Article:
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United States Department of Agriculture

Agricultural Research Service

Research Project: RESEARCH TO DEVELOP STRATEGIES AND TECHNOLOGIES FOR PRESERVING PLANT GENETIC DIVERSITY IN EX SITU GENEBANKS

Location: Plant Germplasm Preservation Research Unit

Title: Population Structure And History In Developing Core Sets In Wild Germplasm.

Authors
item RICHARDS, CHRISTOPHER
item VOLK, GAYLE
item REEVES, PATRICK

Submitted to: Meeting Abstract
Publication Type: Abstract Only
Publication Acceptance Date: December 1, 2008
Publication Date: January 10, 2009
Citation: Richards, C.M., Volk, G.M., and P.A. Reeves. 2009. Population Structure and history in developing core sets in wild germplasm. Plant & Animal Genome XVII Conference. Annual Conference. January 10-14, 2009. San Diego, CA. pp. W008. Meeting Abstract.

Interpretive Summary: Accurate inference of genetic discontinuities between populations is an essential component in studies of intraspecific biodiversity and evolution, as well as associative genetics. Multi-locus genotypes were amplified from 949 individuals representing seedling trees from 88 half-sib families from eight M. sieversii populations collected in Kazakhstan. Analyses using a hierarchical model to estimate Fst showed that differentiation among individual families is more than three times greater than differentiation among sites. In addition, average gene diversity and allelic richness varied significantly among sites. A rendering of a genetic network among all sites showed that differentiation is largely congruent with geographical location. In addition, non-hierarchical Bayesian assignment methods were used to infer genetic clusters across the collection area. We detected four genetic clusters in the data set. The spatial pattern of genetic assignments among the eight collection sites shows two broadly distributed and two narrowly distributed clusters. These data indicate that the southwestern collection sites are more admixed and more diverse than the northern sites. Estimates of structure and admixture can be exploited when developing representative core sets for allele mining.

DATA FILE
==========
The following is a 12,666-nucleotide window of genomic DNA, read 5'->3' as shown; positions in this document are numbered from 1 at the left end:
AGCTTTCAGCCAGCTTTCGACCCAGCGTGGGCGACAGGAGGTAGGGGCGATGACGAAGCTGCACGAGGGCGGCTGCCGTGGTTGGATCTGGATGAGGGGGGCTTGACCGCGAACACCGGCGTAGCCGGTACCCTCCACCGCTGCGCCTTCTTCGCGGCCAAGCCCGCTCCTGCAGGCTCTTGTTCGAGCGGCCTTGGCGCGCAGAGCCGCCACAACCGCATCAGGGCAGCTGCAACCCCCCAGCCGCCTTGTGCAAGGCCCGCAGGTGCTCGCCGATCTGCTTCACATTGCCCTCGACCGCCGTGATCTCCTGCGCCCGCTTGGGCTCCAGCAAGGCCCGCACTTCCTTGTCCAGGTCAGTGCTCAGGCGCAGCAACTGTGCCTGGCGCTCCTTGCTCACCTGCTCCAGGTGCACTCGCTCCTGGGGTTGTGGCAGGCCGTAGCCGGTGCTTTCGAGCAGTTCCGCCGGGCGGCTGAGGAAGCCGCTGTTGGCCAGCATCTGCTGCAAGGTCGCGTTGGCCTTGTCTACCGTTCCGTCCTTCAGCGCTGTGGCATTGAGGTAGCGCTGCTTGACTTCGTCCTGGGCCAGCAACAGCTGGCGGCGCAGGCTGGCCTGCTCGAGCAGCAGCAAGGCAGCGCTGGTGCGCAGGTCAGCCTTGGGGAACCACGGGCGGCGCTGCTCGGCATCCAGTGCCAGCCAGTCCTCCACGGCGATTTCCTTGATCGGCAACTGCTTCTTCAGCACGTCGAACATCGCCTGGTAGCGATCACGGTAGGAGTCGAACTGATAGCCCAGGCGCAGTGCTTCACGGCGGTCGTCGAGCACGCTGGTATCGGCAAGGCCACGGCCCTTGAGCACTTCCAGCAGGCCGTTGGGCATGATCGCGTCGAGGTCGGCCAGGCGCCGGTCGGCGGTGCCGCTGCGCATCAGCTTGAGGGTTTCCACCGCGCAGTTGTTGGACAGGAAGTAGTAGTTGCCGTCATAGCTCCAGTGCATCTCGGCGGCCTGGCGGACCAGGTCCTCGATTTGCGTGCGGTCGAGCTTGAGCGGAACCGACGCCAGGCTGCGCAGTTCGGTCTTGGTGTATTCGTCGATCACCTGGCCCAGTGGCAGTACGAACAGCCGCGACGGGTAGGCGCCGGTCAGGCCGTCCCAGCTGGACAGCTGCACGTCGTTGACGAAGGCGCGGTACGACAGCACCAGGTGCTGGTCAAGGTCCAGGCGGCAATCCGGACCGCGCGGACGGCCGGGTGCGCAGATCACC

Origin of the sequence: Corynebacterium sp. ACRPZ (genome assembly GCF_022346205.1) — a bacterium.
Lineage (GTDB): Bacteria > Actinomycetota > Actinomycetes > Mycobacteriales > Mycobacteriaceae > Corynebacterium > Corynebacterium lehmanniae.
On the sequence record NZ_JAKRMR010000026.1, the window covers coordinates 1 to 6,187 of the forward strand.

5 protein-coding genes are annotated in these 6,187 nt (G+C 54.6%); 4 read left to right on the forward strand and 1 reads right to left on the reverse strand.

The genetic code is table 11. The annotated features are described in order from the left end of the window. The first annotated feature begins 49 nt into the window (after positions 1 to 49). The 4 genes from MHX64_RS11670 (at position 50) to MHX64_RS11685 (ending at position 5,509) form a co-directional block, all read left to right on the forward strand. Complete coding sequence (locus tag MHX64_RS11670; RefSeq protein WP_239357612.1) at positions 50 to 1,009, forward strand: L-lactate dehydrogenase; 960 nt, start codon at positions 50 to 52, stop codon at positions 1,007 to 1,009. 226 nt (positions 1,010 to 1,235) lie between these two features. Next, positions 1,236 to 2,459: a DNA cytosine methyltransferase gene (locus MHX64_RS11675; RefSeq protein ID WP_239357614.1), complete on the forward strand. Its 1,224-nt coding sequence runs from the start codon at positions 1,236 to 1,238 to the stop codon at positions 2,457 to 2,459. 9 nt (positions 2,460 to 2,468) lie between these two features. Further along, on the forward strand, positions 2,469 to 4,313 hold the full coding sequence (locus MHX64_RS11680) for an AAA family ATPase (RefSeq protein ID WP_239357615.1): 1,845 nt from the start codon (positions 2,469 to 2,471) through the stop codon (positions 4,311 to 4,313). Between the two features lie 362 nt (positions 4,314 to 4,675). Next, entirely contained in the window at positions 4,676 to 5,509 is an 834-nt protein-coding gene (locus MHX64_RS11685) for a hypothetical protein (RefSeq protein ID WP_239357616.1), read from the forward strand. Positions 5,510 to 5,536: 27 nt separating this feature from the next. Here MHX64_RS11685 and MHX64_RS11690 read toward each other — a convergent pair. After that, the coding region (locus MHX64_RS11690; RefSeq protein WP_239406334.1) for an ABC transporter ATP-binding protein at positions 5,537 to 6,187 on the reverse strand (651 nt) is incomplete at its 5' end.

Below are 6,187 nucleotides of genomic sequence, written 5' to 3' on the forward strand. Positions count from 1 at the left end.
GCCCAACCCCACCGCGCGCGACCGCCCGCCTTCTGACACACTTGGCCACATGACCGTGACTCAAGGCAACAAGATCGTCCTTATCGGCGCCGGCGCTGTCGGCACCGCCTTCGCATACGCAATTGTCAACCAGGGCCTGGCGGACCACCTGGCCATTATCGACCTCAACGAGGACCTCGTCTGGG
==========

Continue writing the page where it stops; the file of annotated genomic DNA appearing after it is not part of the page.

Technical Abstract: Accurate inference of genetic discontinuities between populations is an essential component in studies of intraspecific biodiversity and evolution, as well as associative genetics. Multi-locus genotypes were amplified from 949 individuals representing seedling trees from 88 half-sib families from eight M. sieversii populations collected in Kazakhstan. Analyses using a hierarchical model to estimate Fst showed that differentiation among individual families is more than three times greater than differentiation among sites. In addition, average gene diversity and allelic richness varied significantly among sites. A rendering of a genetic network among all sites showed that differentiation is largely congruent with geographical location. In addition, non-hierarchical Bayesian assignment methods were used to infer genetic clusters across the collection area. We detected four genetic clusters in the data set. The spatial pattern of genetic assignments among the eight collection sites shows two broadly distributed and two narrowly distributed clusters. These data indicate that the southwestern collection sites are more admixed and more diverse than the northern sites. Estimates of structure and admixture can be exploited when developing representative core sets for allele mining.

Last Modified: 9/10/2014
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